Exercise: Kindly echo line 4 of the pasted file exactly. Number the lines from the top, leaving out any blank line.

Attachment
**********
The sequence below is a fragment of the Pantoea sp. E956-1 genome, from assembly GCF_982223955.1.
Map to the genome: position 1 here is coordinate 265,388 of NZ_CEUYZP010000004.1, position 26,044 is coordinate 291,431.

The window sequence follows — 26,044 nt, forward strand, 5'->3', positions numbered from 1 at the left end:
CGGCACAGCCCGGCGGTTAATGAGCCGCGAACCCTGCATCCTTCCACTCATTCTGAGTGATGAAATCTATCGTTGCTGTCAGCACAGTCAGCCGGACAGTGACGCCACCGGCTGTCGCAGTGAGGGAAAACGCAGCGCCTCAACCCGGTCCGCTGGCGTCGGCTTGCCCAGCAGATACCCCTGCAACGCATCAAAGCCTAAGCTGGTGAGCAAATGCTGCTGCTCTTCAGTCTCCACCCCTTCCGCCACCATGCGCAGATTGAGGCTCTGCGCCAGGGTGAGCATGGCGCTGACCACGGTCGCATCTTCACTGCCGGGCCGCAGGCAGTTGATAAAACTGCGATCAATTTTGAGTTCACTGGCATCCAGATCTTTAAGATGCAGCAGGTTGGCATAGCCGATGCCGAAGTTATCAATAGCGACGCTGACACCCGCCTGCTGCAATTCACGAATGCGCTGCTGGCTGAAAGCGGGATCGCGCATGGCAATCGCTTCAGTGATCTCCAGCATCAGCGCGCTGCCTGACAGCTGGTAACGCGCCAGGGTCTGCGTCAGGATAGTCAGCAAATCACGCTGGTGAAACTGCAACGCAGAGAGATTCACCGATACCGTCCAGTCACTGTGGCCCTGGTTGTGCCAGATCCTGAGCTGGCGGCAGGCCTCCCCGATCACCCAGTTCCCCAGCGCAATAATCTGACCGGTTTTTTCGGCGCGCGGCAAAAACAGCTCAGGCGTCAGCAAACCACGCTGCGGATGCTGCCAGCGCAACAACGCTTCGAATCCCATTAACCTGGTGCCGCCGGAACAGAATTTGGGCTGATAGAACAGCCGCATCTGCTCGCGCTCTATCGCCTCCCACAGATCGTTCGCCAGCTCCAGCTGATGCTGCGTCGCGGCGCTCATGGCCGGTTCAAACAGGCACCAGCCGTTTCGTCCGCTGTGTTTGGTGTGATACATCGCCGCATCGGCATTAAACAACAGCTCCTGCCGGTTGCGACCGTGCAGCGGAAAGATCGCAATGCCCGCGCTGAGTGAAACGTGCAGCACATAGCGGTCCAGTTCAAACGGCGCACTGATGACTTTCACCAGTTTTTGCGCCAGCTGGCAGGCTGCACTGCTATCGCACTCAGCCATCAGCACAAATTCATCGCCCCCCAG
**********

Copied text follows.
CGGCACAGCCCGGCGGTTAATGAGCCGCGAACCCTGCATCCTTCCACTCATTCTGAGTGATGAAATCTATCGTTGCTGTCAGCACAGTCAGCCGGACAGTGACGCCACCGGCTGTCGCAGTGAGGGAAAACGCAGCGCCTCAACCCGGTCCGCTGGCGTCGGCTTGCCCAGCAGATACCCCTGCAACGCATCAAAGCCTAAGCTGGTGAGCAAATGCTGCTGCTCTTCAGTCTCCACCCCTTCCGCCACCATGCGCAGATTGAGGCTCTGCGCCAGGGTGAGCATGGCGCTGACCACGGTCGCATCTTCACTGCCGGGCCGCAGGCAGTTGATAAAACTGCGATCAATTTTGAGTTCACTGGCATCCAGATCTTTAAGATGCAGCAGGTTGGCATAGCCGATGCCGAAGTTATCAATAGCGACGCTGACACCCGCCTGCTGCAATTCACGAATGCGCTGCTGGCTGAAAGCGGGATCGCGCATGGCAATCGCTTCAGTGATCTCCAGCATCAGCGCGCTGCCTGACAGCTGGTAACGCGCCAGGGTCTGCGTCAGGATAGTCAGCAAATCACGCTGGTGAAACTGCAACGCAGAGAGATTCACCGATACCGTCCAGTCACTGTGGCCCTGGTTGTGCCAGATCCTGAGCTGGCGGCAGGCCTCCCCGATCACCCAGTTCCCCAGCGCAATAATCTGACCGGTTTTTTCGGCGCGCGGCAAAAACAGCTCAGGCGTCAGCAAACCACGCTGCGGATGCTGCCAGCGCAACAACGCTTCGAATCCCATTAACCTGGTGCCGCCGGAACAGAATTTGGGCTGATAGAACAGCCGCATCTGCTCGCGCTCTATCGCCTCCCACAGATCGTTCGCCAGCTCCAGCTGATGCTGCGTCGCGGCGCTCATGGCCGGTTCAAACAGGCACCAGCCGTTTCGTCCGCTGTGTTTGGTGTGATACATCGCCGCATCGGCATTAAACAACAGCTCCTGCCGGTTGCGACCGTGCAGCGGAAAGATCGCAATGCCCGCGCTGAGTGAAACGTGCAGCACATAGCGGTCCAGTTCAAACGGCGCACTGATGACTTTCACCAGTTTTTGCGCCAGCTGGCAGGCTGCACTGCTATCGCACTCAGCCATCAGCACAAATTCATCGCCCCCCAG